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With more businesses relying on the internet to reach customers, a Saint John non-profit is helping people learn the how-to's of digital marketing as a way to find a job.
One Change is running the One Futures program, which teaches Saint John residents under the age of 30 digital marketing skills.
Sean Simpson, an instructor and co-ordinator for the program, said it is focused on helping people who've faced barriers to getting work.
These barriers can be physical disabilities, mental health concerns or even just under-employment.
Simpson said people who've gone through the program are already helping businesses and non–profits expand their digital footprint.
"We've had a lot of success," said Simpson.
"One participant helped increase engagement on their social media platforms by almost 1,200 per cent."
Madison Blair has already gone through the program and is now in a work placement with the Saint John Region Chamber of Commerce.
She said she was looking for something different after her last job.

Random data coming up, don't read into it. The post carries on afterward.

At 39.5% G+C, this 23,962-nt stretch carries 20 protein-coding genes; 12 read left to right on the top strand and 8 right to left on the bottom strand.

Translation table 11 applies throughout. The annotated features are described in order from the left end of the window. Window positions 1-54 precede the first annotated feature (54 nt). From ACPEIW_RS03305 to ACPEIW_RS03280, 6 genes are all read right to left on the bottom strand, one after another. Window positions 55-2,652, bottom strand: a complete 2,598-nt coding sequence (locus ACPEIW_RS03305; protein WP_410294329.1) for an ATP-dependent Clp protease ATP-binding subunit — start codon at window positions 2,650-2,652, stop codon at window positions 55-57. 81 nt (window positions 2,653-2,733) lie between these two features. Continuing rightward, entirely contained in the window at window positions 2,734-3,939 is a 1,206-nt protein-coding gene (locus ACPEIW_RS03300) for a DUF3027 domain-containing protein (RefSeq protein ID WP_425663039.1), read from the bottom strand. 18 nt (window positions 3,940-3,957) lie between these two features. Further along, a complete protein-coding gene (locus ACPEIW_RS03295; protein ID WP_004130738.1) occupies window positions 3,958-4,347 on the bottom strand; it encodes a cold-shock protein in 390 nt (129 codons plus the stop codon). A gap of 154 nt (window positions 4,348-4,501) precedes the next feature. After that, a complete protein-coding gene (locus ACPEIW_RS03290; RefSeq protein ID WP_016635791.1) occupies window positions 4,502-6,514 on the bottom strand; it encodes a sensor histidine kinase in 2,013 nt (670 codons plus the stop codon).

"I was working at a call centre, but then I got laid off because of COVID," said Blair.
"Digital media and marketing was something I just never considered. So I thought it would be really neat to branch out and expand my skill set."
Blair said the program has taught her everything from compiling reports on marketing strategies to videography and photography.
Simpson said the pandemic has made businesses and non–profits more reliant on digital offerings, which means the people in the One Future program are in demand.
"Typically, it's 10 per cent every year where everybody moves online, and now it's, like, jumped 50 to 60 per cent just in one year," said Simpson.
"That's a five year increase from what it would have been if COVID wasn't around. So these skills really are working out right now."
While the pandemic has made these jobs more attractive, it was a hindrance at the beginning of the program.
"Our very first people going out on the work placement were on the job for about a week and a half, when we all had to sit home and start learning working-at-home skills," said Simpson.
"It wasn't something that we had taught the first go-around, but we started including that with our second course."
Blair said she'd never considered marketing as a job, but she's happy she enrolled in the program.
"It's been an amazing experience, really, to just have those resources and opportunities given to us," said Blair.
One Change is offering another One Future program coming up in April and applications are being accepted now. It is open to people of any education background.